GREG STANTON: Yes. It's called 100,000 opportunities, 100Kopportunities is the website now. It's what you should search on your Google engine if you want to participate in this job fair. Some of the major national corporations are coming and providing jobs for a thousand-plus young people at this job fair. In addition, we're working with Local First Arizona. There will be local employers right there. As you and I both know, as people watching this television show know, the real economic development occurs with small locally owned business. So we've got to make sure these young people have a path to success in locally owned businesses in addition to the opportunities for national businesses. In the industries you just described -- yes. The economy's turning around, we're headed in a much more positive direction. Still work to do, I'm not Pollyanna-ish about it. We need companies that are committed to hiring and providing apprenticeship opportunities, learning opportunities. Giving students real hands-on experience at work. That's an area frankly where the United States of America doesn't do as well as some of our competitor nations around the world. Those nations that do a better job of giving people real world work experiences, while they are still getting educated, those are the economies that seem to be doing the best. We've got a great education system here in the United States but not a perfect one. And providing more hands-on experiences for young people I think would go a long way to advance or economy.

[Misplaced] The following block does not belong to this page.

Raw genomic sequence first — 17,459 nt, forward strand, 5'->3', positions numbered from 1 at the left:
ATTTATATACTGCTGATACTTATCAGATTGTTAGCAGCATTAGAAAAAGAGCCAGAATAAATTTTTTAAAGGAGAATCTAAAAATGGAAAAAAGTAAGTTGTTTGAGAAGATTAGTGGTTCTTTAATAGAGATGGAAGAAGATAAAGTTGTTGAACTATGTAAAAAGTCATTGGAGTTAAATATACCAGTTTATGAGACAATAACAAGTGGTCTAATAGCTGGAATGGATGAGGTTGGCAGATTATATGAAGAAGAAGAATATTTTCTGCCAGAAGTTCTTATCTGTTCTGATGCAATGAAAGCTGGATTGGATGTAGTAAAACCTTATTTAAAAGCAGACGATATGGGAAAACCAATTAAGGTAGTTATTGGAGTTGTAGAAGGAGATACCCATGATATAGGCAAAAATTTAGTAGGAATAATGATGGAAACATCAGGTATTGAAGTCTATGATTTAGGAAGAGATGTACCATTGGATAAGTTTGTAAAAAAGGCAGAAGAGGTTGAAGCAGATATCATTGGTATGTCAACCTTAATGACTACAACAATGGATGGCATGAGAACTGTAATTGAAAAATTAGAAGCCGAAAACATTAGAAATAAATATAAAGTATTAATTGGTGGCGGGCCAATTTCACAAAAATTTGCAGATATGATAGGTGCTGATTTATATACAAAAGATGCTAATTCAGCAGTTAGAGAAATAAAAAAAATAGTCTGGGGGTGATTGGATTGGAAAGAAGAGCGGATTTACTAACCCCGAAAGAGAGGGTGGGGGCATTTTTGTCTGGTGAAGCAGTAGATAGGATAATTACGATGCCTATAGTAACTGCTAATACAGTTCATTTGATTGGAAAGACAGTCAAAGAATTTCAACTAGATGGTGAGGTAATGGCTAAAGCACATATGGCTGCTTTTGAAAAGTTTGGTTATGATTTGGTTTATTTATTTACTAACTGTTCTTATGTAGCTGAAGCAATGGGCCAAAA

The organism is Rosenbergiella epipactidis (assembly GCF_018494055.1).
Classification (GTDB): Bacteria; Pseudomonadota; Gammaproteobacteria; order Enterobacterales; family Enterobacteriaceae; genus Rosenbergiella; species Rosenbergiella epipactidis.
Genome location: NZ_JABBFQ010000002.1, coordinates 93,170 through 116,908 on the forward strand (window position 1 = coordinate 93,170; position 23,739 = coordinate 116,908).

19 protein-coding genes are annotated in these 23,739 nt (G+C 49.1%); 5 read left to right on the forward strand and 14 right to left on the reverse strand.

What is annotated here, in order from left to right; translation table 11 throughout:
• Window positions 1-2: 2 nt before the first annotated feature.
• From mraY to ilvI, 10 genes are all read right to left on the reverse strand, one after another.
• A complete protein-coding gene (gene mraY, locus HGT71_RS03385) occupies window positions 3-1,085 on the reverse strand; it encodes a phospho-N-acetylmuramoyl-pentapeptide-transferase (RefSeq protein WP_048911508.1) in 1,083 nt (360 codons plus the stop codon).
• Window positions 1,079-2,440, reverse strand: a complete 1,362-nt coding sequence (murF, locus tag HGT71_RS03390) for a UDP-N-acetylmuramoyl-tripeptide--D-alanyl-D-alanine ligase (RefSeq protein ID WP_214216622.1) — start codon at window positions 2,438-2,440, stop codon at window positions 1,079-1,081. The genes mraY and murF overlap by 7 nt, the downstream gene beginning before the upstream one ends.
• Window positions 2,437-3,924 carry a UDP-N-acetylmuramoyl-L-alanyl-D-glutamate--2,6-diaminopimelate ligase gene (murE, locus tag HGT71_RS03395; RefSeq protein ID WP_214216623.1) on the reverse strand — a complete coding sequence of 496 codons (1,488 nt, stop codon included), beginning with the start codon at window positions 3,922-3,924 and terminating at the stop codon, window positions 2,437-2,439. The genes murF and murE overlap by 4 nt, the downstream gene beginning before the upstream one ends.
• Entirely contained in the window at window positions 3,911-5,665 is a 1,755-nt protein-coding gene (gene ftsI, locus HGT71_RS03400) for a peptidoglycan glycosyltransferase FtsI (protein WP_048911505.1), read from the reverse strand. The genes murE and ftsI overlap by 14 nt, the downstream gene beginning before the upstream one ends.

CHRISTINA ESTES: I know you're passionate about biking, bicycling. Sometimes when this is brought up you get snickers from people who think, oh, people just like to ride their bikes around. Phoenix is pretty serious about this. The city launched this morning a public safety awareness campaign not just geared to somebody who wants to bike to work or ride down to South Mountain for the weekend. It's a serious issue. Why is it a serious issue when it comes to safety?